A Road Map for Finding Success and Happiness

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Tom Lewis knows what it takes to find success and happiness in life. He’s a living example.

As founder of the T.W. Lewis Co., an Arizona-based real estate investment company known for its outstanding quality and customer service in the homebuilding industry, Lewis built a thriving business while being a devoted dad. Now, he’s sharing his lessons in the book “Solid Ground: A Foundation for Winning in Work and in Life.”

Lewis is a supporter of The Heritage Foundation whom I’ve had the opportunity to get to know over the past few years. He joins “The Daily Signal Podcast” to share his insight and inspiration for writing the book.

Listen to the episode or read a lightly edited transcript.

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Rob Bluey: I want to begin, before we get to your book, by having you share more about your amazing life. You have been a successful entrepreneur in real estate. You also have a beautiful family. You’ve written this amazing book, which has so many life lessons, but before we delve into some of those, tell us about your own experience, maybe some of the successes and failures along the way.

Tom Lewis: I started off as a Navy brat and moved around a lot. I was born in Utah, moved to Rhode Island, then went to Pensacola, Florida, then Jacksonville. Then my dad retired from the Navy.

But my mother used to say, “Grow where you’re planted,” and that was always a good message for me. As a military kid, you learn to adapt, and I think the big lesson there was just being open to experience. That’s something that really just helps you learn and grow and be happy.

We learned to do that early as a military kid, but we always knew where we were from. Our family was from Kentucky, and we would go back there every summer, spend time with the grandparents. In hindsight, that made a big impact on me, just the small-town values, the Christian values. My grandparents were wonderful people. That was formative for me.

But then I got to high school, played high school football, and that taught me a lot of lessons—just teamwork, learning how to lose, had great coaches, really character-builders.

Then I went to college and joined a fraternity, and again, that was a lot of fun. I got involved in campus activities, got to know the president of the university through those things, and just kept having new experiences. Traveled a lot, did a lot of fun things, went to the Mardi Gras a few times, things like that you’d do in college.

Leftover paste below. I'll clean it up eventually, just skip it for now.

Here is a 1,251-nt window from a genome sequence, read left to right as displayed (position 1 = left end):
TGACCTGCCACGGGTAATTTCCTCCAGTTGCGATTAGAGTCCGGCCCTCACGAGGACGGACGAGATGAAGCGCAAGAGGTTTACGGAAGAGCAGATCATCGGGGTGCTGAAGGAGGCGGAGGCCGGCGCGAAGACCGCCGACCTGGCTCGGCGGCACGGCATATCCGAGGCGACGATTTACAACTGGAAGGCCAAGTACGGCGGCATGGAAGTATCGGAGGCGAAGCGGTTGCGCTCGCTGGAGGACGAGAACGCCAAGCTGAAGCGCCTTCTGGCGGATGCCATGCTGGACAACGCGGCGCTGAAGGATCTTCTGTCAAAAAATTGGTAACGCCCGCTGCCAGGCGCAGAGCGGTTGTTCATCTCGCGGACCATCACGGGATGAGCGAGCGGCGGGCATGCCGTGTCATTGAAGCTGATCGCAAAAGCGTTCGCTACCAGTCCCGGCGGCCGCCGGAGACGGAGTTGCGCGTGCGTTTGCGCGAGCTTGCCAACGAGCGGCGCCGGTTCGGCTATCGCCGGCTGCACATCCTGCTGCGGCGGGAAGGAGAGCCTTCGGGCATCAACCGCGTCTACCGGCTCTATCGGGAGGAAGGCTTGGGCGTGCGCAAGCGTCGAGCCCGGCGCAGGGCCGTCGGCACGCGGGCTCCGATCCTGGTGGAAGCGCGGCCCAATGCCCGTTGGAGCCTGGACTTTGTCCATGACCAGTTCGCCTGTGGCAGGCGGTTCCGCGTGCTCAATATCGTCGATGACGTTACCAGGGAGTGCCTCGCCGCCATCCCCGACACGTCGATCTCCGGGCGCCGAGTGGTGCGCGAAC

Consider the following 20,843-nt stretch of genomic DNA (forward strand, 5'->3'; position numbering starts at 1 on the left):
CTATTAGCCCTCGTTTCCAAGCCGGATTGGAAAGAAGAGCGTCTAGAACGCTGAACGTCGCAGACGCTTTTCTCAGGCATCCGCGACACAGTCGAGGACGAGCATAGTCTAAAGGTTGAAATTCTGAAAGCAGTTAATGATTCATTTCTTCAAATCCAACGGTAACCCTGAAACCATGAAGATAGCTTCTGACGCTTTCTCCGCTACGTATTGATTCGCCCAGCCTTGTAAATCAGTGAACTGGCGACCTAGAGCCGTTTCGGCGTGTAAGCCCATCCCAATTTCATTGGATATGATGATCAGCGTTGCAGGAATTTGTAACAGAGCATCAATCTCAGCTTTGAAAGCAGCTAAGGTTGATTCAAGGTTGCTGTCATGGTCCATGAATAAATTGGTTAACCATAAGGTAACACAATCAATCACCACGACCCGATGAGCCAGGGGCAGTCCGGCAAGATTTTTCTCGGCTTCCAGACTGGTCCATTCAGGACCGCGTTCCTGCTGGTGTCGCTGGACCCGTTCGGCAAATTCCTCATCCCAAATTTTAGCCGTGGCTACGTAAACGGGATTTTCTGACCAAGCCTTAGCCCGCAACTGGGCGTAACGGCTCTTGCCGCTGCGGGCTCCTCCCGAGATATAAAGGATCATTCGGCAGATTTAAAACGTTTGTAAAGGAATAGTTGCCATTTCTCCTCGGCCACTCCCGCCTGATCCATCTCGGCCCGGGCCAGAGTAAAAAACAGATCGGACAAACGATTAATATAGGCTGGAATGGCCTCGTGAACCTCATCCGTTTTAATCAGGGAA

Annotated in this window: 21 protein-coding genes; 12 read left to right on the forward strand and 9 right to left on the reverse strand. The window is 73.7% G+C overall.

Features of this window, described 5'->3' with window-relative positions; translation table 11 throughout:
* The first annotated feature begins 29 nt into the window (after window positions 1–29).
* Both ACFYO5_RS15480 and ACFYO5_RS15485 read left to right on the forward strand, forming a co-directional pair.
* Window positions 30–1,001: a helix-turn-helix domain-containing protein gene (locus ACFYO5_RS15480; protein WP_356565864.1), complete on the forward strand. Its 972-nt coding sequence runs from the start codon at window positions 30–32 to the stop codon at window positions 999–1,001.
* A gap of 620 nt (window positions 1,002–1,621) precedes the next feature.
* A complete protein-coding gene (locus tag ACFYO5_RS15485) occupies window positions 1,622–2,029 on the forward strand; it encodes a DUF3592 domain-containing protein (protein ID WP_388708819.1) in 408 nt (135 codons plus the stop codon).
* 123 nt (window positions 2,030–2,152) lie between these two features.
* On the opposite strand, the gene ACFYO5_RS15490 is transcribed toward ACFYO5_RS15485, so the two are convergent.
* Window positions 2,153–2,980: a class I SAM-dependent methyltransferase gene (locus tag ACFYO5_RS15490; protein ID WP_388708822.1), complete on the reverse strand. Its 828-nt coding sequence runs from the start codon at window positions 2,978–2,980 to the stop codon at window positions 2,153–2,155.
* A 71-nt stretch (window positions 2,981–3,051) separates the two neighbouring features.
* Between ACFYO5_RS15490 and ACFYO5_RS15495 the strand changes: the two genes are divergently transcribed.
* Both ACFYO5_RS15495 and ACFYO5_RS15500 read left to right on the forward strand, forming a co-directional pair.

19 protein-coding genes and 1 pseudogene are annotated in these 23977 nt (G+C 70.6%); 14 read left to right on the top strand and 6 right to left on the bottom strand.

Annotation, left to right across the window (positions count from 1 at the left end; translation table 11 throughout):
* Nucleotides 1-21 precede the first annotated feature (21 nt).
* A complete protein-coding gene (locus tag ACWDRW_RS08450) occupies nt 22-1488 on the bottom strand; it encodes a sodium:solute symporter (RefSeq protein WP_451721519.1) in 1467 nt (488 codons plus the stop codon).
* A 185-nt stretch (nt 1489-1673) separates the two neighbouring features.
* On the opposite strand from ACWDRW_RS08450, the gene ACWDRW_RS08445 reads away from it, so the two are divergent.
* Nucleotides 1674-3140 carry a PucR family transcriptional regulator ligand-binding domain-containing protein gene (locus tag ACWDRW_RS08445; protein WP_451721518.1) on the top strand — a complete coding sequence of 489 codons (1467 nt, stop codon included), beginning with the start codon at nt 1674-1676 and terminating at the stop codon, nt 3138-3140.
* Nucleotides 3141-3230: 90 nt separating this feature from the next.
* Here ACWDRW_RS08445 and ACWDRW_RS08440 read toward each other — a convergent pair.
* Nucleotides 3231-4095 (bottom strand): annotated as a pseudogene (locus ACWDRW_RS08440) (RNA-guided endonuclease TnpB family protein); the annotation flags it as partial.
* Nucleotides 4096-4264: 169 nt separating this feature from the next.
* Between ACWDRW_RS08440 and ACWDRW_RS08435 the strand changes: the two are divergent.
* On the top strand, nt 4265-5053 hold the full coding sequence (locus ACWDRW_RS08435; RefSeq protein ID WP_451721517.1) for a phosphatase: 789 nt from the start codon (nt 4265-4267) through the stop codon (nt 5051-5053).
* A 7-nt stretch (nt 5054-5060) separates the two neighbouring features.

But then I majored in engineering and that was not for me. I was good in math, but just engineering didn’t float my boat, and so I knew I was really born to be in business. I went straight to graduate business school at North Carolina. That really was a wonderful experience for me, again, taking the next step, running into B-school faculty, which were amazing people, great role models.

I met a lot of good friends there that are lifelong friends, and then I started my career. Probably the best thing about my career is I changed jobs every two or three years. Every time you change jobs, you get a promotion, you get a new experience, you get a new city, you get a new boss. It’s just a lot of learning going on.

That’s my message in the book, really, in terms of career, is, keep moving, keep learning, keep growing. Don’t worry about your salary. Don’t worry about your bonus. Don’t worry about your office. Just worry about who your boss is and what you’re learning. I somehow knew that.

My father filed bankruptcy when I was 16. That, I think, had something to do with the drive that I had. There’s a chapter in my book on drive, and that’s something that you don’t see in a lot of books, but looking back, I tried to connect the dots for myself. At age 65, I said, “How did I get to where I am? What did I do differently?”

We had our 50th high school reunion. And you go back to your 50th high school reunion and you see a lot of your old friends and most of them didn’t do very well. You wonder, “Well, why did I do well? What did I do differently?”